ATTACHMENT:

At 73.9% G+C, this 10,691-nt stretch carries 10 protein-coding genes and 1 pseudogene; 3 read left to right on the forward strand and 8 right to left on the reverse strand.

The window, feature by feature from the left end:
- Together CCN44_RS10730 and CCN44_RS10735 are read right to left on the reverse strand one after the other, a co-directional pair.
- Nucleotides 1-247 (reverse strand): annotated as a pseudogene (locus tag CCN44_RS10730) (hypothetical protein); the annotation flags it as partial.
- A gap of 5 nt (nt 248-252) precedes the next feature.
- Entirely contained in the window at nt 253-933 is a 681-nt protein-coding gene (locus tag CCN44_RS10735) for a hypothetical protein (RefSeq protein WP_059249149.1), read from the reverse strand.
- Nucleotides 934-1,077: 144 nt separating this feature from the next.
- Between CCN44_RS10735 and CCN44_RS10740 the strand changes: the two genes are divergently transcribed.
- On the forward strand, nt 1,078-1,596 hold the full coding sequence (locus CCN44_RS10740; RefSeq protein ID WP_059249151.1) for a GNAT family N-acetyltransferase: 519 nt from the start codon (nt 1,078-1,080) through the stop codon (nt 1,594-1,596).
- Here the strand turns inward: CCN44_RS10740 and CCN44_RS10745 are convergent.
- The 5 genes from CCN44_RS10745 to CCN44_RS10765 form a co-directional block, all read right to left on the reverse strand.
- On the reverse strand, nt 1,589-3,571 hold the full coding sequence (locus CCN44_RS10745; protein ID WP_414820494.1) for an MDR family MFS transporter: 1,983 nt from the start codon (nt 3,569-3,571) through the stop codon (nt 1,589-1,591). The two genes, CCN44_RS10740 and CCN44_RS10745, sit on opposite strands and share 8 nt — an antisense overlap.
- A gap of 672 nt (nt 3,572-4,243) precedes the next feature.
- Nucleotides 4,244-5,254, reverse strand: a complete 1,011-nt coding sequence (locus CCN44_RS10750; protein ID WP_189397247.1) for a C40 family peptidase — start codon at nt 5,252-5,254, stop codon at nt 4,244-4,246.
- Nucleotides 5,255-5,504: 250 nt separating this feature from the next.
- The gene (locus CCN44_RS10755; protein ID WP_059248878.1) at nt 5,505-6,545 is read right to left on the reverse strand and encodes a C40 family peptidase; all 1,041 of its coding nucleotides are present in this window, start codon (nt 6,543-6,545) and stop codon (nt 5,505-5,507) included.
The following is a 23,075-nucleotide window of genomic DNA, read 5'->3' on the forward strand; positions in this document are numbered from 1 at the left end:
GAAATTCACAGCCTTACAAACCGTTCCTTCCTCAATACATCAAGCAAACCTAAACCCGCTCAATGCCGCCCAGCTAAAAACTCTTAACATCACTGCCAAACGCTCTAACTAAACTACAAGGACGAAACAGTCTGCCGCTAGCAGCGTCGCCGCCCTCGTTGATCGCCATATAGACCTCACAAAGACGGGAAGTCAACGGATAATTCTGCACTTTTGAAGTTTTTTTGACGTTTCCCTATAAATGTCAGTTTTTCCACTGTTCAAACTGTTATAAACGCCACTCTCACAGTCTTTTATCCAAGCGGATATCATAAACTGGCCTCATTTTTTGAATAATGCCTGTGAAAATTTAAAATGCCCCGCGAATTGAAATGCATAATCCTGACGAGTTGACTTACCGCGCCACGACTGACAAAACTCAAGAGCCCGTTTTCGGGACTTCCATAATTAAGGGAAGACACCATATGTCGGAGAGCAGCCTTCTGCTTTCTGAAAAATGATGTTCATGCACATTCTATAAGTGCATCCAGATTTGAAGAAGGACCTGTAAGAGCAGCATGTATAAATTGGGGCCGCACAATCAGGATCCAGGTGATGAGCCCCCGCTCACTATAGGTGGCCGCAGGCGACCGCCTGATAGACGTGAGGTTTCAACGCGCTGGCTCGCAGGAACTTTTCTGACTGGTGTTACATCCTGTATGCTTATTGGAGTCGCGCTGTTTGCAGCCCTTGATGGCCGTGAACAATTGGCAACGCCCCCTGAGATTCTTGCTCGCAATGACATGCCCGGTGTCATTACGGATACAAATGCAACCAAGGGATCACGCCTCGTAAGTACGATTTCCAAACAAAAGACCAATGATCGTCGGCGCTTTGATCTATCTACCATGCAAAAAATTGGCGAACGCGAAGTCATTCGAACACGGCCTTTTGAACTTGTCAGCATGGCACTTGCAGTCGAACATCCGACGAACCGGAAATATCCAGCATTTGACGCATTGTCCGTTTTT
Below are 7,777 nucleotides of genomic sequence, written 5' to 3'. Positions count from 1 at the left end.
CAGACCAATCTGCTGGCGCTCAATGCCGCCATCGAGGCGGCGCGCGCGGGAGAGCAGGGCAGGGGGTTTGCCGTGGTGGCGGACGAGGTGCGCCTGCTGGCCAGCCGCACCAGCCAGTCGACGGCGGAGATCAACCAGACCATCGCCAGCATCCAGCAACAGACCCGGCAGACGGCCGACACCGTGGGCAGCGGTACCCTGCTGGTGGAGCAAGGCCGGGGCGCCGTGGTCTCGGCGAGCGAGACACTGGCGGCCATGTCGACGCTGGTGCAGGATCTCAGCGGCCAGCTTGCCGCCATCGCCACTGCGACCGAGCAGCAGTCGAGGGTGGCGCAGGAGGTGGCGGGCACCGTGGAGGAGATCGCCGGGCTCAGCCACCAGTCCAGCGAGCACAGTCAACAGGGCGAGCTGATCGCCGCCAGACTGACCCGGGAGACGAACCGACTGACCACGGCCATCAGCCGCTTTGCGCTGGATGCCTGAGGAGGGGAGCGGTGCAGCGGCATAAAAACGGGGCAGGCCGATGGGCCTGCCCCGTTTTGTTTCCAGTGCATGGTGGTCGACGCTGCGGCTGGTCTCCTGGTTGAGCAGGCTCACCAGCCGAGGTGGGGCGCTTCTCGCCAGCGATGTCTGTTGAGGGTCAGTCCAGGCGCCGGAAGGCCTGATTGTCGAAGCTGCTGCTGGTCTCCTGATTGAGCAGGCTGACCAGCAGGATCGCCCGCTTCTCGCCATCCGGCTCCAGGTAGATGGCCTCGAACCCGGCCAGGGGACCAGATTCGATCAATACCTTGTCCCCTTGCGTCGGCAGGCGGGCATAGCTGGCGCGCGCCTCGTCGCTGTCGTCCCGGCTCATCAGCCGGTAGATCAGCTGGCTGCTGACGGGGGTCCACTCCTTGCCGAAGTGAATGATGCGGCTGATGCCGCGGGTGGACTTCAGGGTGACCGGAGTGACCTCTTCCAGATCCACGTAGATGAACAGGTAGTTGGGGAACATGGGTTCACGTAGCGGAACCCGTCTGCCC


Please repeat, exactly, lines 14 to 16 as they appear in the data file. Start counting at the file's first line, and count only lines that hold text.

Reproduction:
- Nucleotides 4,244-5,254, reverse strand: a complete 1,011-nt coding sequence (locus CCN44_RS10750; protein ID WP_189397247.1) for a C40 family peptidase — start codon at nt 5,252-5,254, stop codon at nt 4,244-4,246.
- Nucleotides 5,255-5,504: 250 nt separating this feature from the next.
- The gene (locus CCN44_RS10755; protein ID WP_059248878.1) at nt 5,505-6,545 is read right to left on the reverse strand and encodes a C40 family peptidase; all 1,041 of its coding nucleotides are present in this window, start codon (nt 6,543-6,545) and stop codon (nt 5,505-5,507) included.